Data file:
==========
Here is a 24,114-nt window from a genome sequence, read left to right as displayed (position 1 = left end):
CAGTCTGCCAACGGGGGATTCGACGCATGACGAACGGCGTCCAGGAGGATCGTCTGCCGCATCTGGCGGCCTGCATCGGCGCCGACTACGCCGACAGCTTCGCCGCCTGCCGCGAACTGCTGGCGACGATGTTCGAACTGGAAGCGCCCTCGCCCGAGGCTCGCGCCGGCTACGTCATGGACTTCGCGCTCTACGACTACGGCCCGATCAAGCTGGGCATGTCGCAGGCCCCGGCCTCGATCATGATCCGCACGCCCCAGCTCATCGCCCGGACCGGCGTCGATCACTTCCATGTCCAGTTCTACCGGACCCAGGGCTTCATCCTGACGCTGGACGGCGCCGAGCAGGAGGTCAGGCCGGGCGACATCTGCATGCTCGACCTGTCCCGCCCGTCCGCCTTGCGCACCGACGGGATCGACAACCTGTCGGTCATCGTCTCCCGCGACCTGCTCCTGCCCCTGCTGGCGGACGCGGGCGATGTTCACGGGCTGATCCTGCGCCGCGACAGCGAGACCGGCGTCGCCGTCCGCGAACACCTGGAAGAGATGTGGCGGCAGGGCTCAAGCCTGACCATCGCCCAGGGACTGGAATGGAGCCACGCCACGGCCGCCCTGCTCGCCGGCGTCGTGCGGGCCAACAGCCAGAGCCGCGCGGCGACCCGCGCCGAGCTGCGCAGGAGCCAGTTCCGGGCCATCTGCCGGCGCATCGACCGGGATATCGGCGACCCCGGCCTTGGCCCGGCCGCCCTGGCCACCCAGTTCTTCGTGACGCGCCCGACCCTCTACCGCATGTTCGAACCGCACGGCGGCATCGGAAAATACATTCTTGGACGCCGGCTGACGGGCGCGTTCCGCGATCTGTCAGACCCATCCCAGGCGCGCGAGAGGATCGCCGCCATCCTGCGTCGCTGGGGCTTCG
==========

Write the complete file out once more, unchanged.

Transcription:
Here is a 24,114-nt window from a genome sequence, read left to right as displayed (position 1 = left end):
CAGTCTGCCAACGGGGGATTCGACGCATGACGAACGGCGTCCAGGAGGATCGTCTGCCGCATCTGGCGGCCTGCATCGGCGCCGACTACGCCGACAGCTTCGCCGCCTGCCGCGAACTGCTGGCGACGATGTTCGAACTGGAAGCGCCCTCGCCCGAGGCTCGCGCCGGCTACGTCATGGACTTCGCGCTCTACGACTACGGCCCGATCAAGCTGGGCATGTCGCAGGCCCCGGCCTCGATCATGATCCGCACGCCCCAGCTCATCGCCCGGACCGGCGTCGATCACTTCCATGTCCAGTTCTACCGGACCCAGGGCTTCATCCTGACGCTGGACGGCGCCGAGCAGGAGGTCAGGCCGGGCGACATCTGCATGCTCGACCTGTCCCGCCCGTCCGCCTTGCGCACCGACGGGATCGACAACCTGTCGGTCATCGTCTCCCGCGACCTGCTCCTGCCCCTGCTGGCGGACGCGGGCGATGTTCACGGGCTGATCCTGCGCCGCGACAGCGAGACCGGCGTCGCCGTCCGCGAACACCTGGAAGAGATGTGGCGGCAGGGCTCAAGCCTGACCATCGCCCAGGGACTGGAATGGAGCCACGCCACGGCCGCCCTGCTCGCCGGCGTCGTGCGGGCCAACAGCCAGAGCCGCGCGGCGACCCGCGCCGAGCTGCGCAGGAGCCAGTTCCGGGCCATCTGCCGGCGCATCGACCGGGATATCGGCGACCCCGGCCTTGGCCCGGCCGCCCTGGCCACCCAGTTCTTCGTGACGCGCCCGACCCTCTACCGCATGTTCGAACCGCACGGCGGCATCGGAAAATACATTCTTGGACGCCGGCTGACGGGCGCGTTCCGCGATCTGTCAGACCCATCCCAGGCGCGCGAGAGGATCGCCGCCATCCTGCGTCGCTGGGGCTTCG